|executables firstname.lastname@example.org (1994-11-30)|
|Re: executables email@example.com (1994-12-03)|
|Re: executables johnm@cory.EECS.Berkeley.EDU (1994-12-04)|
|Re: executables firstname.lastname@example.org (1994-12-06)|
|Re: executables email@example.com (1994-12-07)|
|Re: executables firstname.lastname@example.org (1994-12-08)|
|Re: executables email@example.com (1994-12-08)|
|Re: executables firstname.lastname@example.org (1994-12-09)|
|executables email@example.com (1994-12-12)|
|Re: executables firstname.lastname@example.org (1994-12-12)|
|Re: executables email@example.com (1994-12-17)|
|Re: executables firstname.lastname@example.org (1994-12-17)|
|[6 later articles]|
|From:||email@example.com (Bob Buckley)|
|Organization:||Dept. of Comp. Sci., University of Adelaide|
|Date:||Thu, 8 Dec 1994 01:40:10 GMT|
|> [Looking for info on generating Intel object files]
I guess the obvious solution is to use an assembler. But most of these
The reason most books don't cover this is that the structure of .OBJ files
is complex and mostly boring. It's also pretty system specific. In the
same way a.out(4), COFF and ELF are pretty boring (and a bit complex).
Assembly for PCs is a pain - there is the memory model issue and branch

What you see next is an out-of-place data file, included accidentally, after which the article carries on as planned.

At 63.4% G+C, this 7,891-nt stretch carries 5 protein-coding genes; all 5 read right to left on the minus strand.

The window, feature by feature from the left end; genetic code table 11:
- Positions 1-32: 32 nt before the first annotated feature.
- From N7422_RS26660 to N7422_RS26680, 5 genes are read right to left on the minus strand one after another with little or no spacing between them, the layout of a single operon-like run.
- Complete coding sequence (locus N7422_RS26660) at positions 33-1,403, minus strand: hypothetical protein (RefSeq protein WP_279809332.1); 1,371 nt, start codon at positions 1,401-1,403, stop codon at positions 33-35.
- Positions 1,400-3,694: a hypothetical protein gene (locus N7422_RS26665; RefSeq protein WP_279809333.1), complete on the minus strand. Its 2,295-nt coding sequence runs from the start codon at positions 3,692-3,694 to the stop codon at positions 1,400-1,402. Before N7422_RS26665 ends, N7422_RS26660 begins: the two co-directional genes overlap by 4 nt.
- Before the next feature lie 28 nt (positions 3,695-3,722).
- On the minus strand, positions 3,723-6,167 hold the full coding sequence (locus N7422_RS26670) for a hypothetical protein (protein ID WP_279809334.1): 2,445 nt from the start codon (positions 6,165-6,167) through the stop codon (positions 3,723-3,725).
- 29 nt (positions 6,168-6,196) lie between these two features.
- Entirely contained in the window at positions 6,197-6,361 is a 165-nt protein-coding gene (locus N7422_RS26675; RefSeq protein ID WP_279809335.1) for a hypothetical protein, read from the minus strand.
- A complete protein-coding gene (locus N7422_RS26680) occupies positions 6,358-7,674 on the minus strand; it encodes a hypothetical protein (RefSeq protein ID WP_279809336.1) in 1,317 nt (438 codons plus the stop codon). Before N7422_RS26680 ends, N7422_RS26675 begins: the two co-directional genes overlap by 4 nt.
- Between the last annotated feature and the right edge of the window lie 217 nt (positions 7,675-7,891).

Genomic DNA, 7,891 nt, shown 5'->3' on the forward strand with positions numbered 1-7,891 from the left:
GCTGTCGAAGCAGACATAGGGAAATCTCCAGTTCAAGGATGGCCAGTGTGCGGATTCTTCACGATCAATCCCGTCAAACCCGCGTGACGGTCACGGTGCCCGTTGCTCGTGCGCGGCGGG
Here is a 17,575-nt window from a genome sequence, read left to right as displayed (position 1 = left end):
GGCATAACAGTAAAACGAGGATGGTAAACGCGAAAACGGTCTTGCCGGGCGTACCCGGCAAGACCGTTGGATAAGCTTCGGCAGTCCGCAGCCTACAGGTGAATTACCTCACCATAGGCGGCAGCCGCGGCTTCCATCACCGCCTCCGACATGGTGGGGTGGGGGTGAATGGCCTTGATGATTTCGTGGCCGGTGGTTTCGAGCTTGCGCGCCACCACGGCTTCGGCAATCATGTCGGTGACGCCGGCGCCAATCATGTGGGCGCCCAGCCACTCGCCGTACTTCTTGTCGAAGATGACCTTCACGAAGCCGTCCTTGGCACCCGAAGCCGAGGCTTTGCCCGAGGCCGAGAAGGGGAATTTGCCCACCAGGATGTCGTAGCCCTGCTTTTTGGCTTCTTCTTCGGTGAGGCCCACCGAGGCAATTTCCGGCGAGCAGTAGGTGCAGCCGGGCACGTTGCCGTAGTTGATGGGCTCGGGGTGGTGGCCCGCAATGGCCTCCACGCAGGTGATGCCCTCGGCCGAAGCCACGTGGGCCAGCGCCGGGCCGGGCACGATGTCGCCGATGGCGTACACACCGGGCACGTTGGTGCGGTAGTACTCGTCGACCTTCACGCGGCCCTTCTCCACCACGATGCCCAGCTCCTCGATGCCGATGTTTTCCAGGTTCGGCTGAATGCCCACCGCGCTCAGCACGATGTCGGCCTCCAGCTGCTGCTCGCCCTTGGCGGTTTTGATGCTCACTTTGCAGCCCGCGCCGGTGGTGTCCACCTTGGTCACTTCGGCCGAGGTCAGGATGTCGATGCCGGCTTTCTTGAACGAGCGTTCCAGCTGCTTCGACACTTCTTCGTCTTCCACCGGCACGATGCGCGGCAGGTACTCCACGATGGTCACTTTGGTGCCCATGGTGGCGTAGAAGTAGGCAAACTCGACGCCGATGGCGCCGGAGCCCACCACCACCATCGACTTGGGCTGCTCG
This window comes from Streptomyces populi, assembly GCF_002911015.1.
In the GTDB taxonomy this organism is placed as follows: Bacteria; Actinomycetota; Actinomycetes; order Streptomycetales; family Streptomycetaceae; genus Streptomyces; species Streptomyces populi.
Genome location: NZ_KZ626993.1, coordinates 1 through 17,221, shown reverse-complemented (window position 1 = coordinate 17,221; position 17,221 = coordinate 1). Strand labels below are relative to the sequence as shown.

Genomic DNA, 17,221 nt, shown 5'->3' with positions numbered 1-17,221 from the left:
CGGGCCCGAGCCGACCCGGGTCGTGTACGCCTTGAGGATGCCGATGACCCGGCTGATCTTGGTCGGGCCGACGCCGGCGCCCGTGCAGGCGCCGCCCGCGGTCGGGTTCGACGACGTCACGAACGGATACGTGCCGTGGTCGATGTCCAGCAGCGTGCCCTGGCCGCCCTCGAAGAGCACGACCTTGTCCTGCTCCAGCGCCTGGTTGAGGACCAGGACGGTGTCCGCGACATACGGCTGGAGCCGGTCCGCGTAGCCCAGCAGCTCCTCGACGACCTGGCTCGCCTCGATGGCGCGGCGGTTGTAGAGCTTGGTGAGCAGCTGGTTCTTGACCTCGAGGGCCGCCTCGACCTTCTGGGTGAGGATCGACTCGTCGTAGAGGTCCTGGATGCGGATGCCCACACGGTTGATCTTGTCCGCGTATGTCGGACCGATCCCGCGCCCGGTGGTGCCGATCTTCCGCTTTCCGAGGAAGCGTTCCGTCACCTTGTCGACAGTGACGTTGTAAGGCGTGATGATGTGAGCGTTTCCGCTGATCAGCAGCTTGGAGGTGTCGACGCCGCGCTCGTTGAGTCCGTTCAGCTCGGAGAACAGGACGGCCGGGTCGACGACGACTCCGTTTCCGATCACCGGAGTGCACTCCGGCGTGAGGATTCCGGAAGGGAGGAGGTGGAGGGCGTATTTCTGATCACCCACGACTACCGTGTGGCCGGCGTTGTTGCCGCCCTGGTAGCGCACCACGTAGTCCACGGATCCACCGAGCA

optimisation, ... and all this for a dead architecture (even MS is going
32-bit at last).
|> Thanks for any pointers... I'm determined to compile some arbitrary code
|> of my own design into an executable program before I die. <g>
In the MINIX system, Tanenbaum's compilers produce assembler and the
libraries are in assembler format. The assembler does both the linking and
loading - with the speed of modern machines, this isn't such a bad idea.
You could adapt this for DOS with a bit more work by using DEBUG to
produce .COM files - but you have to calculate addresses since the
assembler in DEBUG doesn't do labels properly. This gives you a no-cost
solution with a readable object file.
Or you could use the a.out format used in DJGPP C/C++/assembler which
should be much easier to work with (and you have an assembler to compare
your output to).
|[This is a very poorly documented area, one of the reasons I keep threatening
|to write a book on linkers and loaders. -John]
Just on the Intel .OBJ or will you do a.out, COFF, ELF, VMS .OBJ, ...?
And how many of the nasties will you cover - branch optimisation, segment
packing, ...? Apart from segmentation, much of the old (PDP-11) based
material of the 60s and 70s is still applicable in this area - but few
readers would know that.
[I haven't decided what to cover yet. There's always a tension between being
general enough to appeal to the maximum number of readers and being specific
enough to tell you everything you need to know about your favorite platform.
Probably I'll do the Intel format that Windows and OS/2 use, and the Unix
formats which, despite the added complication of ELF and DWARF, are still all
pretty much the same. -John]
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